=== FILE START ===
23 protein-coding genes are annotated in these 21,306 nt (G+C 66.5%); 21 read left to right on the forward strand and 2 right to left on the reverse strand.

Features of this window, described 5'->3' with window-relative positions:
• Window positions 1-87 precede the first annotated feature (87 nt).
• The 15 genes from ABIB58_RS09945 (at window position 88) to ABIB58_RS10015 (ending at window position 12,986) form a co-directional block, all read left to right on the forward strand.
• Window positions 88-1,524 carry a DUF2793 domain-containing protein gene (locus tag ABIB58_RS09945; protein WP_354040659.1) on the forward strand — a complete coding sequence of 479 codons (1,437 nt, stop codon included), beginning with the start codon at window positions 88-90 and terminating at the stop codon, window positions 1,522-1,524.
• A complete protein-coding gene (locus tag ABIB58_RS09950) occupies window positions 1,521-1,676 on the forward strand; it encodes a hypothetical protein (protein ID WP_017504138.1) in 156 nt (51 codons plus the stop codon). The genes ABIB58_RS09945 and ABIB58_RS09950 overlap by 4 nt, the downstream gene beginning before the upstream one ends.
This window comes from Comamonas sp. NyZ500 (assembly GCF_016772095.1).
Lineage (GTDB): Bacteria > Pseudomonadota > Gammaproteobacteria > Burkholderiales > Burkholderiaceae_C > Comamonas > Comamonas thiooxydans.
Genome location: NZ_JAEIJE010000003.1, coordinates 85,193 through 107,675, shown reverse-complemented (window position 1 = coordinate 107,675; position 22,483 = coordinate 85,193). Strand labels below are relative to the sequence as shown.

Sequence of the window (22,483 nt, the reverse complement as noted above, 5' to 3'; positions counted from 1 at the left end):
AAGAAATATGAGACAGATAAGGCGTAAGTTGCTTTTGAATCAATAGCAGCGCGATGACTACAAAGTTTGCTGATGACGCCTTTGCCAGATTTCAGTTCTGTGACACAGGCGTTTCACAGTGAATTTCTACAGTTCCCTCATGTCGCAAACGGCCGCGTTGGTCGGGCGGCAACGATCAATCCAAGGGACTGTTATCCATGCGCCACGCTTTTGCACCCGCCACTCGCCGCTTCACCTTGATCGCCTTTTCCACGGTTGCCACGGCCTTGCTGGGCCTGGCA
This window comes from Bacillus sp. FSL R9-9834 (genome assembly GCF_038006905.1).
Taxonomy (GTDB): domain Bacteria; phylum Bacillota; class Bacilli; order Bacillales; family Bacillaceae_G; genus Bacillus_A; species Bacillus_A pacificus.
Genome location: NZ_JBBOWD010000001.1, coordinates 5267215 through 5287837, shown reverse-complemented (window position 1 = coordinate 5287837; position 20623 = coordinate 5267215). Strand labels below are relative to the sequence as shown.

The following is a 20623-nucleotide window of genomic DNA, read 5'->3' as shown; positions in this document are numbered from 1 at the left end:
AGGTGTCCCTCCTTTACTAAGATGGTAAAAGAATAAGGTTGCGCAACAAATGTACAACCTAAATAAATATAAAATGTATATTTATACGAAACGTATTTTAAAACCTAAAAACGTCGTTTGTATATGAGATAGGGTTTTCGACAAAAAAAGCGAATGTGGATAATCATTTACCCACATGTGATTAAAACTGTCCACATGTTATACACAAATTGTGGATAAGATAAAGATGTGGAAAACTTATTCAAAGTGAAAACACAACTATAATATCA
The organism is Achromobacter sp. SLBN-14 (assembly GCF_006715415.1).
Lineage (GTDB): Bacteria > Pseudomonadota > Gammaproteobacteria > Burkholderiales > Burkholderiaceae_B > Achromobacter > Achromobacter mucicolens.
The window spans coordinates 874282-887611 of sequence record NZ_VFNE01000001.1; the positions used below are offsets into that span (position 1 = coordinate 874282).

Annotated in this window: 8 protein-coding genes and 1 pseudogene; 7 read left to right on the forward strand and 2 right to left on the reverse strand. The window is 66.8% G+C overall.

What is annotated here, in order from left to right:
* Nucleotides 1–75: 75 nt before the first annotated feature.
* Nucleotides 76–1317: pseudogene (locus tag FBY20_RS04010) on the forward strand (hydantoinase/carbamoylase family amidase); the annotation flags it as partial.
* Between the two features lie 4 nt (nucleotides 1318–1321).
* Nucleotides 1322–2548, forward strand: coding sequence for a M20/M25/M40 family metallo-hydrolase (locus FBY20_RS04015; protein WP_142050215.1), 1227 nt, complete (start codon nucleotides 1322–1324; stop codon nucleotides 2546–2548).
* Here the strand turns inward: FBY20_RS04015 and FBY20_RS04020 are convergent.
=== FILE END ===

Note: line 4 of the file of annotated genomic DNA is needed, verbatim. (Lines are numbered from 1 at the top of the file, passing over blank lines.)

• The 15 genes from ABIB58_RS09945 (at window position 88) to ABIB58_RS10015 (ending at window position 12,986) form a co-directional block, all read left to right on the forward strand.